Where the plot does feel rote at times, what I find makes it stand out is the careful injection of humor to draw attention to the fact that this is supposed to be a fun story instead of an overly serious one. The first time the team forms Voltron (accidentally, in the middle of a fight), one of them, Hunk, declares with awe and pride, “I’m a leg!” That’s goofy enough, while still being in line with Hunk’s initial characterization as a caring but somewhat hapless and cowardly guy. What makes it so endearing is that in the next episode, there’s a callback to this throwaway gag when the team is trying to form Voltron on purpose, and Hunk says he thinks he made the head. Another pilot, Lance, says to him, “How did you forget? You literally said last time, ‘I’m a leg!'”
I admit that I giggled uncontrollably.
Beyond the humor, there are also endearing touches like the fact that the series makes a point of showing other alien races that are being oppressed by the Galra Empire; in space opera, it’s all too common to focus only on the humanoid players (looking at you, Star Wars) without imagining larger species diversity (also, this does away with the uncomfortable legacy of the original series where the evil aliens weren’t human while all the heroes were). Though Princess Allura gets damseled in the season’s climax, she’s an otherwise competent character who acts as the team’s commander from her base. Pidge, who in the original series was mostly just the token child character, gets gender flipped here and given an interesting backstory where she’s looking to rescue her missing father and brother.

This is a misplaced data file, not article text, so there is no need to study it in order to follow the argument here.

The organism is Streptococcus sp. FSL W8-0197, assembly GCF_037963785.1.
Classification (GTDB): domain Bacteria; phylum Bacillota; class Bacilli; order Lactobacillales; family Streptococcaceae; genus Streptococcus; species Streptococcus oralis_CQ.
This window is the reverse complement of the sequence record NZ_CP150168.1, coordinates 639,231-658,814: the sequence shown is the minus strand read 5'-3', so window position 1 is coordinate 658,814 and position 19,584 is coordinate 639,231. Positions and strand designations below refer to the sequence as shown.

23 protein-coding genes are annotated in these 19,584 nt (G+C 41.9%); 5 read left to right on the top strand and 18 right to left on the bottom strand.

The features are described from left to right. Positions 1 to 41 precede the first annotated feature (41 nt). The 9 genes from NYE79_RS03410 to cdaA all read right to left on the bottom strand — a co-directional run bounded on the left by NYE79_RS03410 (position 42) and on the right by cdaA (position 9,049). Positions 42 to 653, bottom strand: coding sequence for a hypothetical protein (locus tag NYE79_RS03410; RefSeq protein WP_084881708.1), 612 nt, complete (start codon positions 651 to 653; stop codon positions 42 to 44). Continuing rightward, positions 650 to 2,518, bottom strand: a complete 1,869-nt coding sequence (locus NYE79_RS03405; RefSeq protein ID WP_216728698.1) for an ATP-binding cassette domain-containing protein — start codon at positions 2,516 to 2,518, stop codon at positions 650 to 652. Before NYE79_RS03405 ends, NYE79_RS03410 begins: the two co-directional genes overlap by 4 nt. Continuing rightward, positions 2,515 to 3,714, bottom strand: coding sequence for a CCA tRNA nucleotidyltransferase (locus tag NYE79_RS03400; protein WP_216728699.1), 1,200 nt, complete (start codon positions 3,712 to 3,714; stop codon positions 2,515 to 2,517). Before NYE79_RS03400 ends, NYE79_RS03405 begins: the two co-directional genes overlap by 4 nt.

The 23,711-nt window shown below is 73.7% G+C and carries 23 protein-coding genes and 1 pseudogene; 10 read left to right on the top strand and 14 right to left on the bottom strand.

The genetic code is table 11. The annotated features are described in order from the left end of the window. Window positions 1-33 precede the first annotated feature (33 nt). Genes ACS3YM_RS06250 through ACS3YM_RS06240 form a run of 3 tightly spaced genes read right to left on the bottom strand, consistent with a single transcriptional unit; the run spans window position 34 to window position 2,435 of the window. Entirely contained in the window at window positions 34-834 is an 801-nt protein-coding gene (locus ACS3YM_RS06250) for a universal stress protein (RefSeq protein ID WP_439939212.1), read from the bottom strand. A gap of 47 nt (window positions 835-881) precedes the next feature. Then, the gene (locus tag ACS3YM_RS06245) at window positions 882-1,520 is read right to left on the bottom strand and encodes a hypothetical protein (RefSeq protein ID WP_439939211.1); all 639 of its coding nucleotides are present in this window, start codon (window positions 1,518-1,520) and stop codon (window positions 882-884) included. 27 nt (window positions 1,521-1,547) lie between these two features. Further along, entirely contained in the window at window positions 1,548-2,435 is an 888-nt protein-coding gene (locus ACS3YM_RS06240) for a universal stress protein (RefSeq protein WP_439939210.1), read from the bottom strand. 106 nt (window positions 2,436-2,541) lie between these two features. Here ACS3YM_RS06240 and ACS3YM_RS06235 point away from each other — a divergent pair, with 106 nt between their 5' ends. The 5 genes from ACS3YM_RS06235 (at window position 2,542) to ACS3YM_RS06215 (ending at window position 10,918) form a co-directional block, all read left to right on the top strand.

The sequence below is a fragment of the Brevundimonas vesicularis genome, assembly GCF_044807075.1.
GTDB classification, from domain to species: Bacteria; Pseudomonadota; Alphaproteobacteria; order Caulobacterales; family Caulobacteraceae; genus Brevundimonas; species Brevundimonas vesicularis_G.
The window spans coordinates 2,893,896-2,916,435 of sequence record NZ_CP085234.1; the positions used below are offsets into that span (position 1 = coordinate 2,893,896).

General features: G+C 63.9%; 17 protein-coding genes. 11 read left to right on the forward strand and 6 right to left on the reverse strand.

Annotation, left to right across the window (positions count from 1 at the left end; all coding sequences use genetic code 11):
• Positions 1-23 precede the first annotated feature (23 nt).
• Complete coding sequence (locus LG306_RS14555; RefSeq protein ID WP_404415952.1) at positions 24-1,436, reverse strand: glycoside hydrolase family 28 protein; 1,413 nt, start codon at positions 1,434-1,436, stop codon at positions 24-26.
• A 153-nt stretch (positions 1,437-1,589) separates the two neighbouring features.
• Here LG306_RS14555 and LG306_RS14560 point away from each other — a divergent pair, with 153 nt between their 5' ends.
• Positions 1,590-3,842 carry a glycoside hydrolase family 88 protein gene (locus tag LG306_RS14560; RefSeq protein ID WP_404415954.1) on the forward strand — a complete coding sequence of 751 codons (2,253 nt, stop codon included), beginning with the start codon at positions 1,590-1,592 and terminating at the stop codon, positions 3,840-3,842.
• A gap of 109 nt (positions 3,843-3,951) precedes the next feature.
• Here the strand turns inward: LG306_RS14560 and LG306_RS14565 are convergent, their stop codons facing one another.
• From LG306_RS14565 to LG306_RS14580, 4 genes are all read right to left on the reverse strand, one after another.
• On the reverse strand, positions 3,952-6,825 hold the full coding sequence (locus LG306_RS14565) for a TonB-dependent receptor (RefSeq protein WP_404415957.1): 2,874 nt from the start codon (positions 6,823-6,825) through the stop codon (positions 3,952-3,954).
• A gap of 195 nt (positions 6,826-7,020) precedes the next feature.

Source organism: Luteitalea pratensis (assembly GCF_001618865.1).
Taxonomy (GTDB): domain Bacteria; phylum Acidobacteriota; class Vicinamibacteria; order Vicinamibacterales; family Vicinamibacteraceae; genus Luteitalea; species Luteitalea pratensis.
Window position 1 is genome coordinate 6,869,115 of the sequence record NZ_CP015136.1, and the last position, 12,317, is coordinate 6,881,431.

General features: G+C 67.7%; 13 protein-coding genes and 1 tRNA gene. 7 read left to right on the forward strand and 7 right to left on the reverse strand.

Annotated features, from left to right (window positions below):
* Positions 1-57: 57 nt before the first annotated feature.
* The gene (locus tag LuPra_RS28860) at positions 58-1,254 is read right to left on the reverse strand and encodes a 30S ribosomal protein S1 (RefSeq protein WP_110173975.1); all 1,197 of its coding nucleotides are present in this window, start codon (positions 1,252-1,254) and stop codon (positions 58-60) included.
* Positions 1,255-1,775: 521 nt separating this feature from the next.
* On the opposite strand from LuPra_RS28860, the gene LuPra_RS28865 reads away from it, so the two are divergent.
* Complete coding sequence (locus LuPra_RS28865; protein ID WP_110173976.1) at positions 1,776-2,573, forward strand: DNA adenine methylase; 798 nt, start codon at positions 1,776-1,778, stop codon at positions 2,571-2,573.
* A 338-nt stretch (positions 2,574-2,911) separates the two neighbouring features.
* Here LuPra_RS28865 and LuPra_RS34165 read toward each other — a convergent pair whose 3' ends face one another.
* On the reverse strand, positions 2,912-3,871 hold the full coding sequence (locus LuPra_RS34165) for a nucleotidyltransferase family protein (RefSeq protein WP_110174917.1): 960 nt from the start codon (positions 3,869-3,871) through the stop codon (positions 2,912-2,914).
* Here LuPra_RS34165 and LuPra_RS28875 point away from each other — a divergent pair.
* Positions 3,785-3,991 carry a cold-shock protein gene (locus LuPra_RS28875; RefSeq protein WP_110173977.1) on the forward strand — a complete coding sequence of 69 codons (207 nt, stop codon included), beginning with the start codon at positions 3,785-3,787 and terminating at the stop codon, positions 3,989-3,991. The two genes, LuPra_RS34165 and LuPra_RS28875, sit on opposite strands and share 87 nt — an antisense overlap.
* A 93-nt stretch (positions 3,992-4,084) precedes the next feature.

The season’s finale ends with a cliffhanger that reveals a few really interesting plot points and the potential for a new status quo, which is always nice to see in a genre like children’s adventure shows that tend to rely on being as static as possible. Really, the entire season is constructed to feel like the situation is constantly evolving with several interlocking plot arcs that never really rest on a settled position (the monster of the week format that the original Voltron relied on so heavily only gets evoked twice here, with most of the episodes involving problems that actually don’t rely on forming Voltron and blowing a giant monster up). It’s a really refreshing way to format a children’s series, and it’s enhanced by the season’s brevity (to contrast, Avatar: The Last Airbender adheres to a more traditional twenty episodes per season, and the extra length leads to more than a few filler episodes).
So, if you like giant robot cartoons, then you can do a lot worse than Voltron: Legendary Defender.